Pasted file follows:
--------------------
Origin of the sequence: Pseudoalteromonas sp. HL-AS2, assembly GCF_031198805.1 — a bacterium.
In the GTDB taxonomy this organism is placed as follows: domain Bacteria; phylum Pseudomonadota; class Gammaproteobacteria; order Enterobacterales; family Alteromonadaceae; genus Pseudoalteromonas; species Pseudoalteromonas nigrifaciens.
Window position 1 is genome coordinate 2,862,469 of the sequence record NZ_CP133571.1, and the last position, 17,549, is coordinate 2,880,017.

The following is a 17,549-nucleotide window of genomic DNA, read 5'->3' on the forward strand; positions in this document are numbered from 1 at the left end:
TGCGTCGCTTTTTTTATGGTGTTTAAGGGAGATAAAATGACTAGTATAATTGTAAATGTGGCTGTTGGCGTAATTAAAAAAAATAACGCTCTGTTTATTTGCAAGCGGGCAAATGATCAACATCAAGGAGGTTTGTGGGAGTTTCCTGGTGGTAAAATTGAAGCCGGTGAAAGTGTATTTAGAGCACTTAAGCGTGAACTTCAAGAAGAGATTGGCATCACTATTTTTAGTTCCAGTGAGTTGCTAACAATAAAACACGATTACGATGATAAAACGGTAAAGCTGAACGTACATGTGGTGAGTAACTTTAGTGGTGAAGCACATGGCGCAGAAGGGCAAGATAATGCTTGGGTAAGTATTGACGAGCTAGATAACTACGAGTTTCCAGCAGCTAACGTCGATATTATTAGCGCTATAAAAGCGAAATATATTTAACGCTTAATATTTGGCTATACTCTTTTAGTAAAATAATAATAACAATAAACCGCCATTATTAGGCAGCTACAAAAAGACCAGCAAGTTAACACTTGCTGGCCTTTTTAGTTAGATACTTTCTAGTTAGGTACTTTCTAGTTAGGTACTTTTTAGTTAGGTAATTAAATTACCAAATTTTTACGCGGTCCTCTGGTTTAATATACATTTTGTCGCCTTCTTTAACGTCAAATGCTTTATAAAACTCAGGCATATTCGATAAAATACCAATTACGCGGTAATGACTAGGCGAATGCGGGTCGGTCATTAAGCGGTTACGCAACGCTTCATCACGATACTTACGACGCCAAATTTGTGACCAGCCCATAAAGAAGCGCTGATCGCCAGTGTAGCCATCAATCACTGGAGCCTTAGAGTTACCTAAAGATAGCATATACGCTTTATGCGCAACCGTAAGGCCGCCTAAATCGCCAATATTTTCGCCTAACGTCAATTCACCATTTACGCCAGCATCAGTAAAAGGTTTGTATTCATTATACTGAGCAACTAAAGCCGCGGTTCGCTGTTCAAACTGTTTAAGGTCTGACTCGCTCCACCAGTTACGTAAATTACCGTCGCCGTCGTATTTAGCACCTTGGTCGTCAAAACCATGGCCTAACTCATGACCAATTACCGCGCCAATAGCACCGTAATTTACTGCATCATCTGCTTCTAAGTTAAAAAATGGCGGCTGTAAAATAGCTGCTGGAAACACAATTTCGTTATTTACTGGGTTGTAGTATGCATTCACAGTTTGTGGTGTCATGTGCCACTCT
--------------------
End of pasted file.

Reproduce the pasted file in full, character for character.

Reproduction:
Origin of the sequence: Pseudoalteromonas sp. HL-AS2, assembly GCF_031198805.1 — a bacterium.
In the GTDB taxonomy this organism is placed as follows: domain Bacteria; phylum Pseudomonadota; class Gammaproteobacteria; order Enterobacterales; family Alteromonadaceae; genus Pseudoalteromonas; species Pseudoalteromonas nigrifaciens.
Window position 1 is genome coordinate 2,862,469 of the sequence record NZ_CP133571.1, and the last position, 17,549, is coordinate 2,880,017.

The following is a 17,549-nucleotide window of genomic DNA, read 5'->3' on the forward strand; positions in this document are numbered from 1 at the left end:
TGCGTCGCTTTTTTTATGGTGTTTAAGGGAGATAAAATGACTAGTATAATTGTAAATGTGGCTGTTGGCGTAATTAAAAAAAATAACGCTCTGTTTATTTGCAAGCGGGCAAATGATCAACATCAAGGAGGTTTGTGGGAGTTTCCTGGTGGTAAAATTGAAGCCGGTGAAAGTGTATTTAGAGCACTTAAGCGTGAACTTCAAGAAGAGATTGGCATCACTATTTTTAGTTCCAGTGAGTTGCTAACAATAAAACACGATTACGATGATAAAACGGTAAAGCTGAACGTACATGTGGTGAGTAACTTTAGTGGTGAAGCACATGGCGCAGAAGGGCAAGATAATGCTTGGGTAAGTATTGACGAGCTAGATAACTACGAGTTTCCAGCAGCTAACGTCGATATTATTAGCGCTATAAAAGCGAAATATATTTAACGCTTAATATTTGGCTATACTCTTTTAGTAAAATAATAATAACAATAAACCGCCATTATTAGGCAGCTACAAAAAGACCAGCAAGTTAACACTTGCTGGCCTTTTTAGTTAGATACTTTCTAGTTAGGTACTTTCTAGTTAGGTACTTTTTAGTTAGGTAATTAAATTACCAAATTTTTACGCGGTCCTCTGGTTTAATATACATTTTGTCGCCTTCTTTAACGTCAAATGCTTTATAAAACTCAGGCATATTCGATAAAATACCAATTACGCGGTAATGACTAGGCGAATGCGGGTCGGTCATTAAGCGGTTACGCAACGCTTCATCACGATACTTACGACGCCAAATTTGTGACCAGCCCATAAAGAAGCGCTGATCGCCAGTGTAGCCATCAATCACTGGAGCCTTAGAGTTACCTAAAGATAGCATATACGCTTTATGCGCAACCGTAAGGCCGCCTAAATCGCCAATATTTTCGCCTAACGTCAATTCACCATTTACGCCAGCATCAGTAAAAGGTTTGTATTCATTATACTGAGCAACTAAAGCCGCGGTTCGCTGTTCAAACTGTTTAAGGTCTGACTCGCTCCACCAGTTACGTAAATTACCGTCGCCGTCGTATTTAGCACCTTGGTCGTCAAAACCATGGCCTAACTCATGACCAATTACCGCGCCAATAGCACCGTAATTTACTGCATCATCTGCTTCTAAGTTAAAAAATGGCGGCTGTAAAATAGCTGCTGGAAACACAATTTCGTTATTTACTGGGTTGTAGTATGCATTCACAGTTTGTGGTGTCATGTGCCACTCT